What a difference a day makes - 24 little hours.
Friday was a day of Spring. Yesterday wasn't. Today isn't great either. All of which illustrates how rubbish I am with numbers - Friday plus yesterday plus today being a little more than 24 little hours. While I try to calculate how many hours it actually was, here's a picture of a daffodil. In the sun. On Friday afternoon. 55 little hours ago.
Just the day before - approximately 32 (!) hours earlier - the frost had been so danged heavy on those daffodil heads; it looked like they were praying.
Friday's springing of Spring heralded the day to test the new trickle charger. The positive crocodile clip had fallen off the old one and the expression on the face of the motor-spares salesman when I suggested I could attach a new one - before he pointed out the lack of protective sleeves to keep fingers off the metal of the clips and the total lack of a safety fuse to prevent accidental electrocution - convinced me to scrap the vintage model that has, with variable degrees of success, been charging the garden tractor battery for several years.
Yay! The replacement trickle charger worked. It was new. Naturally, it worked. Rather better than my texting - I told someone I had put the tractor on 'tickle chafe' which sounded like a form of extreme tickle torture - maybe something a certain bombastic straw-headed American would be interested in? As chief chafer rather than chafee.
His chafee would be female, or Hispanic or Muslim, probably. Which is a little ironic as chafee, or Chafee, as in Zechariah Chafee (look him up) was a Harvard Law professor and fiercly eloquent proponent of freedom of religion and freedom of expression who would have been unlikely to condone the said straw-headed American's proposal to restrict the human rights of Mexicans by erecting a border wall or hostile folly, and of Muslims by prohibiting their immigration into the USA.
How did I get from charging, to Chafee, to having a mini-rant?
A massive feat of procrastithinking, perhaps?
Apologies, but I will take you back to the USA for a very brief mo ... if I may ... (can I write mo? I say it rather too often. Not sure I've written it before, though) ... it looks like the Birdie S that visited another American presidential hopeful is sitting on the cutting-deck lever in the shadow picture below. If you haven't been following the happenings across the pond you'll have no idea what I am going on about. With many months of electoral shenanigans ahead, my reaction to your ignorance is 'How sensible! Lucky you. Don't be tempted to look. Unless you want a lesson in how to be sneering and downright nasty about your rivals. The in-out-shake-it-all-about EU issues are far more engaging. So far. And so far are less likely to make your skin crawl.'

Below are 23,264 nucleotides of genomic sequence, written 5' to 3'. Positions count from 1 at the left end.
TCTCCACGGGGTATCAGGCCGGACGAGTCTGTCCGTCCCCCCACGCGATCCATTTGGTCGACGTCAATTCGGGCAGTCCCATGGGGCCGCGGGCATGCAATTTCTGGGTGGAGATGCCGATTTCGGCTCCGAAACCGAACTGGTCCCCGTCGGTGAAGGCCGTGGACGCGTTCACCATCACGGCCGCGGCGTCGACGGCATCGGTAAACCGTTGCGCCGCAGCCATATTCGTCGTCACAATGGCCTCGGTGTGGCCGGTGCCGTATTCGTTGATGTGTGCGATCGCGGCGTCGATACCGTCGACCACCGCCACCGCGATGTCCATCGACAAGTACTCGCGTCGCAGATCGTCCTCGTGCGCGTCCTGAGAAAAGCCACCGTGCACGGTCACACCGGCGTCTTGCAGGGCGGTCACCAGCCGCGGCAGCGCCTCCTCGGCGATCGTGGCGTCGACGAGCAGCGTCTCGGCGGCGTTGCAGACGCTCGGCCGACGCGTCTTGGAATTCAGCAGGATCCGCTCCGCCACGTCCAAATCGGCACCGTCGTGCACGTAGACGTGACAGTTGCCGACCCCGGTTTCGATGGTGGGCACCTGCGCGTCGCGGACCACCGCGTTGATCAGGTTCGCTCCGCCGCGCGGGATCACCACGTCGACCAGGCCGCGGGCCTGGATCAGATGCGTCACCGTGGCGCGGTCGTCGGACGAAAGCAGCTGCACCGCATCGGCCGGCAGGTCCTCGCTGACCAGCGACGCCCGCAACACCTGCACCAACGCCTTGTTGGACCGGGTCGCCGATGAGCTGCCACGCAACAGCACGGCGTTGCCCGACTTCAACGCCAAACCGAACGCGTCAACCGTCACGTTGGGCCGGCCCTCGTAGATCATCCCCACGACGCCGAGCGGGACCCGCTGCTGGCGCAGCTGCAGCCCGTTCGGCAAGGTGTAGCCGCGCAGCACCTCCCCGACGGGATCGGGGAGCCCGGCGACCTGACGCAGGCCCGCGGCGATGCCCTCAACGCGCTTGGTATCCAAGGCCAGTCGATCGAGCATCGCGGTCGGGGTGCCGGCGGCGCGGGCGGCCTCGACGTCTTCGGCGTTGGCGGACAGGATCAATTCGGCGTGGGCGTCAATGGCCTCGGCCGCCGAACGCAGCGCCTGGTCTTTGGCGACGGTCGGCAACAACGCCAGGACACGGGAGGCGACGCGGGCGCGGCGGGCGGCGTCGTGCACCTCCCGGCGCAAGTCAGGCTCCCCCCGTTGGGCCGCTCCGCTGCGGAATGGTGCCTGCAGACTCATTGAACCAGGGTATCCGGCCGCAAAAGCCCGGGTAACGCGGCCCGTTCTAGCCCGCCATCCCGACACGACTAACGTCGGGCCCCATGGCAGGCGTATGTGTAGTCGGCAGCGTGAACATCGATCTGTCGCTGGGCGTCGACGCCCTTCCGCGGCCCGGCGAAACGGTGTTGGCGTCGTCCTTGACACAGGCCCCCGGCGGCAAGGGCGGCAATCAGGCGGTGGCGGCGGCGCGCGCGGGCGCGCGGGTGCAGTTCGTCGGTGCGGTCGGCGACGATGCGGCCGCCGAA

So, spot (what looks like) the Birdie -
Anyhow - the trickle charger worked and I set about cutting squiggly stripes. Squiggly - yes. That makes me obviously not male, then. Men cut straight. They mark where they turn. They cut into the same line again in order to make future lines straight. They worry about edges which must never be left tufty. And as for drifts of daffodils - the sooner they can be cut down the better. And the sooner they can enjoy pointing out, several times a week, how leaving the grass to grow round the daffodils results in unsightly bleached patches that annually fail to green-up fast enough. And, as for the gifts left on the grass by Four-legged-friend and Bertie Baggins - or of course any other man's other dogs because I am not of course talking about anyone in particular, am I - they are entirely avoidable: if the dogs could be persuaded to leave their gifts in the one place, every time they go out, even in the dark, even when it is raining, even when storm Katie is howling nearby, then there would be no problem in clearing the gifts. Not that anyone other than the dogs' actual owner, the one to blame for introducing dogs to the family in the first place, would ever clear the gifts.
I squiggle. On and on; I squiggle.
Breathe - slowly; mini-rant dissipating.
My squiggly lines ...
Four-legged-friend helped by showing me which bits of grass to squiggle around next.
Could I call it doodle-cutting, perhaps? Or procrasticutting in squiggly lines and circles? Or garden-job-planning-while-mentally-listing-the-recipe-for-dinner-and-trying-to-remember-where-I-hid-the-birthday-present-I-need-to-wrap-for-tomorrow-multitascutting?
Bertie Baggins was not at all helpful - he lay in the sun. With an uncanny knack of choosing the precise spot I wanted to cut next.
And anchored him to the ground. I had to cut a two-dog-sized squiggle round them.